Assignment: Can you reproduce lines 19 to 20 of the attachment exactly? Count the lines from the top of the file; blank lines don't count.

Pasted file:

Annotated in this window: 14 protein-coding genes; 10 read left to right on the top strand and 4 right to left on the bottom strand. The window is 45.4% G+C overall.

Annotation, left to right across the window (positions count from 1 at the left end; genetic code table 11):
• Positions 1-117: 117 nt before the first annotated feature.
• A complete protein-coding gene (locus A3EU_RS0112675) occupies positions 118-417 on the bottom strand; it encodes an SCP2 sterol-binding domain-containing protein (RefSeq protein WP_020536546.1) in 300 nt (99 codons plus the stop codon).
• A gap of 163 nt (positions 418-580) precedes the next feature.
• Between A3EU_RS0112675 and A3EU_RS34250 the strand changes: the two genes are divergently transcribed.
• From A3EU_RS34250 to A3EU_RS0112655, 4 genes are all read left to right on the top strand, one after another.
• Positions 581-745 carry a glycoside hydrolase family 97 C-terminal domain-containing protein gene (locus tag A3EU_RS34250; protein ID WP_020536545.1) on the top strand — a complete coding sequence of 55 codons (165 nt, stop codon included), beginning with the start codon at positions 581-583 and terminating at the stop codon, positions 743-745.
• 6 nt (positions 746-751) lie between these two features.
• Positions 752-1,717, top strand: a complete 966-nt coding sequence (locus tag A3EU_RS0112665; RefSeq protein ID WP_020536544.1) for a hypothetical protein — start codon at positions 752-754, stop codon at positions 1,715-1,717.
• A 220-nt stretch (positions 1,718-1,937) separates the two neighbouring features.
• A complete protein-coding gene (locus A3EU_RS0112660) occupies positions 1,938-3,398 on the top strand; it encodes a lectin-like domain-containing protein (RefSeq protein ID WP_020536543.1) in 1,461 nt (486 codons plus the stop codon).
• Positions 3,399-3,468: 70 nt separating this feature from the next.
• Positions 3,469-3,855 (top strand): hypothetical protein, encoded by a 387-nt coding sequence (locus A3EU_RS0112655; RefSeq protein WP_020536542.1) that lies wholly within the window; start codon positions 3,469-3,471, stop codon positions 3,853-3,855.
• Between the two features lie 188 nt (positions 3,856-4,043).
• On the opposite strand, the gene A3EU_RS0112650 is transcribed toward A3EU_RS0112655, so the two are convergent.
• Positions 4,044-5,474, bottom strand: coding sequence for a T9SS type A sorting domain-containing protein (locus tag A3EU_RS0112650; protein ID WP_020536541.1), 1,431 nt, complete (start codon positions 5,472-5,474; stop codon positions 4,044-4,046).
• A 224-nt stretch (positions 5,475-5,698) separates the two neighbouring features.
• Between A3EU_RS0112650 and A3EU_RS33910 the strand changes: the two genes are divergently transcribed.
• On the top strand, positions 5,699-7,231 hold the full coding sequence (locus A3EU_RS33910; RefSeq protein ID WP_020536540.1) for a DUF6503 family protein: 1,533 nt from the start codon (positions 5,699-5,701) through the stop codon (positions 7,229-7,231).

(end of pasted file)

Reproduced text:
• Between A3EU_RS0112650 and A3EU_RS33910 the strand changes: the two genes are divergently transcribed.
• On the top strand, positions 5,699-7,231 hold the full coding sequence (locus A3EU_RS33910; RefSeq protein ID WP_020536540.1) for a DUF6503 family protein: 1,533 nt from the start codon (positions 5,699-5,701) through the stop codon (positions 7,229-7,231).